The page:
“Fake news” was a thing long before it came from the mouth of President Donald Trump.
As a journalist who has spent much of the last eight years flying around the world helping radio editors and reporters unlock the power of social media, “fake news” has been this Social Media Man’s Kryptonite!
We’re not talking about Trump’s brand of fake news which he accuses the mainstream media of peddling but the shadowy hoax sites which make up stories that get shared like crazy on sites like Facebook. It is important to make that distinction.
Crucially, as I am sure you’re aware, these bogus stories misinformed and misled voters in the US election. In fact, Buzzfeed reported there was more engagement around fake news on Facebook at this time than there was for real journalism.
The website reported that in the last 3 months of campaigning, the 20 highest performing hoax election stories from not just fake sites but also extreme partisan blogs racked up almost 9 million engagements on Facebook.
Facebook has said it is trying to police dodgy news but, although we didn’t create the menace of hoax news, what we can do as legitimate media to help stamp it out?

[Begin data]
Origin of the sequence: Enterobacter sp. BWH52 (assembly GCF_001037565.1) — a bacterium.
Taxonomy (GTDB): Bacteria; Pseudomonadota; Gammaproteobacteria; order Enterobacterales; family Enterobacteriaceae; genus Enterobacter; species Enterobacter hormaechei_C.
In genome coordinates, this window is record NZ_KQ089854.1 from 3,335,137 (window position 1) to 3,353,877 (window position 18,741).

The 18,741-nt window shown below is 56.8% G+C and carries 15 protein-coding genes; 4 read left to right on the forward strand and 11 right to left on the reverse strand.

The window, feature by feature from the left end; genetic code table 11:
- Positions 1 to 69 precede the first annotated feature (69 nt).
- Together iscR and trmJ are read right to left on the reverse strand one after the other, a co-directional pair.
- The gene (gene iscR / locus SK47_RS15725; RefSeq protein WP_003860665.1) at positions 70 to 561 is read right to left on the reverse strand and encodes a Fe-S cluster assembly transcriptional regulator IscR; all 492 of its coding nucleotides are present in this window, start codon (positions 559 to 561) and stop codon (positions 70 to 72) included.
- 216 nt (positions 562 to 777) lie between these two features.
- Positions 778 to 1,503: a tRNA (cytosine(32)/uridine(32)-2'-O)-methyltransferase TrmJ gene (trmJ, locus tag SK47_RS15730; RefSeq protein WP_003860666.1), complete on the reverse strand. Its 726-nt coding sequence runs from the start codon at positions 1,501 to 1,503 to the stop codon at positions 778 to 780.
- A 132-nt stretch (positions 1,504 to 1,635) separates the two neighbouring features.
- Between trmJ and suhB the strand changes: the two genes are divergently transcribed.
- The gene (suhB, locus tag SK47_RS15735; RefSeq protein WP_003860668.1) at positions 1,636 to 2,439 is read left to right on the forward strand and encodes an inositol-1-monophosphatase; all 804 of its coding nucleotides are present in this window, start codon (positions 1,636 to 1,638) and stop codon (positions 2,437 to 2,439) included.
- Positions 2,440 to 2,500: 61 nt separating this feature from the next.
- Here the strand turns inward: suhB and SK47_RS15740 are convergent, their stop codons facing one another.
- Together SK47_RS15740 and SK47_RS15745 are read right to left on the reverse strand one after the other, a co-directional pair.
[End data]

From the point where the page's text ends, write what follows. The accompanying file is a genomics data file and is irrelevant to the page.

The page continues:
Just as journalists have been trained to detect whether information they see on social media is real or not, I think we can help our audiences develop basic skills by asking, “have I ever heard of this news organisation?” and, “if I Google this headline, can I find any other news organisation I have heard of reporting it?”
The message is simple and it is an old one for a new age – don’t believe everything you read.
This summer, I’ll be expanding on this topic in a new 12 week Social Media and News online course for the University of Florida. Yes, it’s a class teaching about fake news (amongst other topics) – a genuine news story in its own right! I think it is crucial that current and aspiring journalists understand we as a group of professionals have an important role to play in smashing bogus reporting.
From work in media literacy to the journalism we create and a will to share with our audiences the story behind the story; to shed more light on how we work hard to be accurate and fair.
Legitimate media organisations including radio have a golden opportunity to recommit to quality journalism, even if it is just 3 minutes at the top of the hour. Accuracy makes or breaks the trust an audience has in a news organisation and we should be transparent in sharing with audiences our commitment to it.
UK radio journalists are invited to register for Justin Kings’ online Social Media and News course for the University of Florida College of Journalism and Communications. Read more here.
Justin is Lead Social Media Trainer with the EUROVISION ACADEMY. Previously, he was Assistant Editor at BBC Radio London and Group News Editor at Capital Radio/GCap Media. Follow Justin on Twitter @newsleader